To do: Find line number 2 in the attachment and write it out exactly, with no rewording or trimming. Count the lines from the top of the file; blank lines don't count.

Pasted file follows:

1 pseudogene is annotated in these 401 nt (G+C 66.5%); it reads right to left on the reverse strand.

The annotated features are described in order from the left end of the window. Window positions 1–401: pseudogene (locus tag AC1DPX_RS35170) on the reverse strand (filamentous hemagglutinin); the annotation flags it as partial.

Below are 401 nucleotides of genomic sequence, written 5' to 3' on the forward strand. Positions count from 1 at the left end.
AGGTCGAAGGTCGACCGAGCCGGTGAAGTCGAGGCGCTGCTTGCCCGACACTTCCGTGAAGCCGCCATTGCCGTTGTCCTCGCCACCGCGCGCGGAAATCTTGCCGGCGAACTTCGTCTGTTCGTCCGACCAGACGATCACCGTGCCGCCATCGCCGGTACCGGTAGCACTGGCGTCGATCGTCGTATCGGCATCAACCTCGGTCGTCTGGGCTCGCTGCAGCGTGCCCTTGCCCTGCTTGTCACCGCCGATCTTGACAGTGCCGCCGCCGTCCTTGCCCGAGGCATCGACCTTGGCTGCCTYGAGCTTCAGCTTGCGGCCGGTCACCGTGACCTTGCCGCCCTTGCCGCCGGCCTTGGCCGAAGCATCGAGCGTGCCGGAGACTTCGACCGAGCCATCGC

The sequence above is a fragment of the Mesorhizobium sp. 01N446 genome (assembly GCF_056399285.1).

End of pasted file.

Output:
The annotated features are described in order from the left end of the window. Window positions 1–401: pseudogene (locus tag AC1DPX_RS35170) on the reverse strand (filamentous hemagglutinin); the annotation flags it as partial.